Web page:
"lawyers must advise clients of the direct consequences of a guilty plea -- such as the period of incarceration and the fine that will be imposed at sentencing -- eleven federal circuits, more than thirty states, and the District of Columbia have held that lawyers need not explain collateral consequences, which, although they might follow by operation of law, are not part of the penalty imposed by the particular statute the defendant is accused of violating. Apparently no court rejects the rule."

Id. (citations omitted).

Oregon is among the states that follow the collateral consequences rule. (4) Notwithstanding the general applicability of the collateral consequences rule, the Oregon Supreme Court concluded in Lyons v. Pearce, 298 Or 554, 694 P2d 969 (1985), that, for attorneys to provide constitutionally adequate representation to clients who are considering whether to accept a guilty plea, Oregon attorneys must tell their alien clients about the risk of deportation.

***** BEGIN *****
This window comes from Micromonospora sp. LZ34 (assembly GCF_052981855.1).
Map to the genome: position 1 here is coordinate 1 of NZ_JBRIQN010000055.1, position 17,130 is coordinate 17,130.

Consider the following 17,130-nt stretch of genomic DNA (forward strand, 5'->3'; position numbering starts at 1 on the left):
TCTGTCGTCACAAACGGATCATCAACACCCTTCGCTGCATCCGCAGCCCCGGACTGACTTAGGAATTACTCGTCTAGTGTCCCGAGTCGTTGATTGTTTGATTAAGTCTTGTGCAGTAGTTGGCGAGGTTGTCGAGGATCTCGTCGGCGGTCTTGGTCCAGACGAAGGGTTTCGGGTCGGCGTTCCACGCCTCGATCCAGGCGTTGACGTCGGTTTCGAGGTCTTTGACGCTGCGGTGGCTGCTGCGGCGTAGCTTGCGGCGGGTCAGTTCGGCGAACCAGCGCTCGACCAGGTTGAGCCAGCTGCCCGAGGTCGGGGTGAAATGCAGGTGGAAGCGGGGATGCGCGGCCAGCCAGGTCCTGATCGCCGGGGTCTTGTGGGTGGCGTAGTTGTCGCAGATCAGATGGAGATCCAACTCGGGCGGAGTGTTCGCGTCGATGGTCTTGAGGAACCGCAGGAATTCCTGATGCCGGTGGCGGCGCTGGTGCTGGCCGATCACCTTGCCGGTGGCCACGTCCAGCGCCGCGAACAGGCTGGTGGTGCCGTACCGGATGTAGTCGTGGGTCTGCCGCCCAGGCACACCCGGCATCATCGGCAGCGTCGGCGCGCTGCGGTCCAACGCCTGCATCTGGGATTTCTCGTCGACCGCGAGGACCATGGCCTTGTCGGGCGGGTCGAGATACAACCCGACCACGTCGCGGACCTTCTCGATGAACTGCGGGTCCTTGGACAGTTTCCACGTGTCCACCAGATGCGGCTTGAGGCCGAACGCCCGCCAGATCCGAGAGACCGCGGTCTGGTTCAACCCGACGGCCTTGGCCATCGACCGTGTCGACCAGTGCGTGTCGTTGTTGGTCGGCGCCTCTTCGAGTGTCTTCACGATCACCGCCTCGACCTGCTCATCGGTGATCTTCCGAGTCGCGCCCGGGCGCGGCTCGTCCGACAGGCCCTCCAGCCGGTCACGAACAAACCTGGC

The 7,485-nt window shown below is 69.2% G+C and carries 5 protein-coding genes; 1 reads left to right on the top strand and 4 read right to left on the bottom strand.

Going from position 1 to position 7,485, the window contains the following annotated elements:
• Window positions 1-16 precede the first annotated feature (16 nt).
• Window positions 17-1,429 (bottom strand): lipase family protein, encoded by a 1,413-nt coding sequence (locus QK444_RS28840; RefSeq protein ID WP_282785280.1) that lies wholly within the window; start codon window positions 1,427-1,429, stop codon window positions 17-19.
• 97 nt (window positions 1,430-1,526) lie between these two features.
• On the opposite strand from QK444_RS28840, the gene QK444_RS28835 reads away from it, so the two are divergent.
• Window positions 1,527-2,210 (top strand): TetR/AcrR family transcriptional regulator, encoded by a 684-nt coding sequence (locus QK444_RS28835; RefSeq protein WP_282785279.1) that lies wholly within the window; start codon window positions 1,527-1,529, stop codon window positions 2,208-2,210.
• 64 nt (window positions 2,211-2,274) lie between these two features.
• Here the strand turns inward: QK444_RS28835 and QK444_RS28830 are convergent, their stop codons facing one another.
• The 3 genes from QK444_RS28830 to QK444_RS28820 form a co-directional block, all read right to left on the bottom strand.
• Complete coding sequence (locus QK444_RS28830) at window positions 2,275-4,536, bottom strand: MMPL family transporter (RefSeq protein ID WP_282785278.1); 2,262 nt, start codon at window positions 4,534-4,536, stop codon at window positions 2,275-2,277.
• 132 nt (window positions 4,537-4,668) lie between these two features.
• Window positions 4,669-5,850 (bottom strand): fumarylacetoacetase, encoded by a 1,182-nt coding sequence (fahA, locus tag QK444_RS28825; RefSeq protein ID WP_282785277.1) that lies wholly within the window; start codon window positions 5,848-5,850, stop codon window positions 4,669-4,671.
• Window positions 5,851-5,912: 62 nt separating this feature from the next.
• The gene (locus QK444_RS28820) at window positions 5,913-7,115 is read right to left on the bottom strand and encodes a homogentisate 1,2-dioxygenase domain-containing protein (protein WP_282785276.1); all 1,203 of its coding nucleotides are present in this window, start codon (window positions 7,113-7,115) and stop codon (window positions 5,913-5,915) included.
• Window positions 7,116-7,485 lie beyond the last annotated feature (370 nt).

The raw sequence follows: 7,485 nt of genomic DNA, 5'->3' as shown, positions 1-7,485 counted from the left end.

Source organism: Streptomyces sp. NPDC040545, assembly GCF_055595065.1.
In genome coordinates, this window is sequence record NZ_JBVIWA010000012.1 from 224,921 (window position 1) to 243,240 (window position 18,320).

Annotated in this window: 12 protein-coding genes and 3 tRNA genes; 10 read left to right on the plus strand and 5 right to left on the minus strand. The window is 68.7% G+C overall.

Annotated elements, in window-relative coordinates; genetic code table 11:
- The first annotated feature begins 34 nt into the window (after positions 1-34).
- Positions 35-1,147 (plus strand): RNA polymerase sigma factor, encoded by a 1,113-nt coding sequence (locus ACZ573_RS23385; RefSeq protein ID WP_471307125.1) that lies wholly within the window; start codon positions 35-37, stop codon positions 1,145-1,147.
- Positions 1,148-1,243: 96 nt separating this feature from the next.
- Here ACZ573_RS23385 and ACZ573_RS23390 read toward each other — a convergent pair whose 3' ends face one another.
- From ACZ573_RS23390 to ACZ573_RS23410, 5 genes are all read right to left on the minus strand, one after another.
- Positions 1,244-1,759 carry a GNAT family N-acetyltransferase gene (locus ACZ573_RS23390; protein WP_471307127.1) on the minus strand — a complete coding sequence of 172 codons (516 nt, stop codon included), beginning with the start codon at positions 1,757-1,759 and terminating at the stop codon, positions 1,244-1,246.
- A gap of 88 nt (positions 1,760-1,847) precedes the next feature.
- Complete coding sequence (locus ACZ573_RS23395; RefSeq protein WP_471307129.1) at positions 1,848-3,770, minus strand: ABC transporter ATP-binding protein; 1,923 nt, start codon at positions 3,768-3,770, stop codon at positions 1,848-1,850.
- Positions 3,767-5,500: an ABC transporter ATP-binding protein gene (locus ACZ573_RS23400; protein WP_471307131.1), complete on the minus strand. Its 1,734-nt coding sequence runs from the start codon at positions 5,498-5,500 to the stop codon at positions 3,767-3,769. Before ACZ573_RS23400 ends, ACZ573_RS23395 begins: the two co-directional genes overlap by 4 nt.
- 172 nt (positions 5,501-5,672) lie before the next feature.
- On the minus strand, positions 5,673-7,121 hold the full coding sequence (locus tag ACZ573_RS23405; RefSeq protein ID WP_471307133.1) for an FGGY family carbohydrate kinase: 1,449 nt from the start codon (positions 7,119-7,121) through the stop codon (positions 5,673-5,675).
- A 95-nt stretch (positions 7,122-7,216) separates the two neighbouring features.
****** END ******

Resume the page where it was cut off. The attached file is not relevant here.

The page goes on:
Lyons involved post-conviction claims by an alien who had pleaded guilty to a theft charge and then became the subject of a deportation proceeding. The petitioner sought post-conviction relief that would permit him to withdraw his plea and go to trial on the charge. Among other claims, the petitioner contended that his attorney had provided him with constitutionally inadequate legal assistance by failing to advise him that he could be deported as a result of his conviction on the charge. The court agreed with petitioner that an attorney providing constitutionally adequate assistance to a client such as petitioner had to tell the client that deportation could result from his conviction. Id. at 565-67. Nevertheless, the court affirmed the denial of post-conviction relief on that claim because statements that the petitioner had made to the court at his plea hearing about the discussions that he had had with his attorney prevented him from obtaining post-conviction relief. Id. at 561-62, 567. Although the court denied post-conviction relief on that ground, the principle that Lyons established about the need to give alien clients information about deportation as a consequence of criminal convictions applies to this case.